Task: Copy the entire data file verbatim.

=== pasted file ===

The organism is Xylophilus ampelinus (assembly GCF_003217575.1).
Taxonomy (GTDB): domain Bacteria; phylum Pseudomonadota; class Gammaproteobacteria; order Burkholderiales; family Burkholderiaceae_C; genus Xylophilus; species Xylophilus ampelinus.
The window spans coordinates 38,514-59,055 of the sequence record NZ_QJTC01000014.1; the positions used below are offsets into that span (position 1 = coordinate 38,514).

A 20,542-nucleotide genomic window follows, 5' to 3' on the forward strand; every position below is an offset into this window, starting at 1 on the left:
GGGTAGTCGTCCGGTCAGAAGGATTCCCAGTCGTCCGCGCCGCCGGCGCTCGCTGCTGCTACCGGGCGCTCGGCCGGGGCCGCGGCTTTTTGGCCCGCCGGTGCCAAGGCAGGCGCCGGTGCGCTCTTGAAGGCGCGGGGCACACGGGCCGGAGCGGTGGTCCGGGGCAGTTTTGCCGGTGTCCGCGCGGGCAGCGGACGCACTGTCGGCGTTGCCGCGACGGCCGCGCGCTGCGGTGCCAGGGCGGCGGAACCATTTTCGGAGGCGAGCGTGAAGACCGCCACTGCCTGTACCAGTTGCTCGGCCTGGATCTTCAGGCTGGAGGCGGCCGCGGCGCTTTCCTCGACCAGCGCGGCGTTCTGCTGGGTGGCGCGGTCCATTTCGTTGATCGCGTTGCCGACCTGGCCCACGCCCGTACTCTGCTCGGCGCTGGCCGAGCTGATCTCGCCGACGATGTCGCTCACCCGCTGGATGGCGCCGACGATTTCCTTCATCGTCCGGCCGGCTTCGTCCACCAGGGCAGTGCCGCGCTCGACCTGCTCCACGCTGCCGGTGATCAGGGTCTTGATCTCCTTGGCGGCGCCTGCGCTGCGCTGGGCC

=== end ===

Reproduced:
The organism is Xylophilus ampelinus (assembly GCF_003217575.1).
Taxonomy (GTDB): domain Bacteria; phylum Pseudomonadota; class Gammaproteobacteria; order Burkholderiales; family Burkholderiaceae_C; genus Xylophilus; species Xylophilus ampelinus.
The window spans coordinates 38,514-59,055 of the sequence record NZ_QJTC01000014.1; the positions used below are offsets into that span (position 1 = coordinate 38,514).

A 20,542-nucleotide genomic window follows, 5' to 3' on the forward strand; every position below is an offset into this window, starting at 1 on the left:
GGGTAGTCGTCCGGTCAGAAGGATTCCCAGTCGTCCGCGCCGCCGGCGCTCGCTGCTGCTACCGGGCGCTCGGCCGGGGCCGCGGCTTTTTGGCCCGCCGGTGCCAAGGCAGGCGCCGGTGCGCTCTTGAAGGCGCGGGGCACACGGGCCGGAGCGGTGGTCCGGGGCAGTTTTGCCGGTGTCCGCGCGGGCAGCGGACGCACTGTCGGCGTTGCCGCGACGGCCGCGCGCTGCGGTGCCAGGGCGGCGGAACCATTTTCGGAGGCGAGCGTGAAGACCGCCACTGCCTGTACCAGTTGCTCGGCCTGGATCTTCAGGCTGGAGGCGGCCGCGGCGCTTTCCTCGACCAGCGCGGCGTTCTGCTGGGTGGCGCGGTCCATTTCGTTGATCGCGTTGCCGACCTGGCCCACGCCCGTACTCTGCTCGGCGCTGGCCGAGCTGATCTCGCCGACGATGTCGCTCACCCGCTGGATGGCGCCGACGATTTCCTTCATCGTCCGGCCGGCTTCGTCCACCAGGGCAGTGCCGCGCTCGACCTGCTCCACGCTGCCGGTGATCAGGGTCTTGATCTCCTTGGCGGCGCCTGCGCTGCGCTGGGCC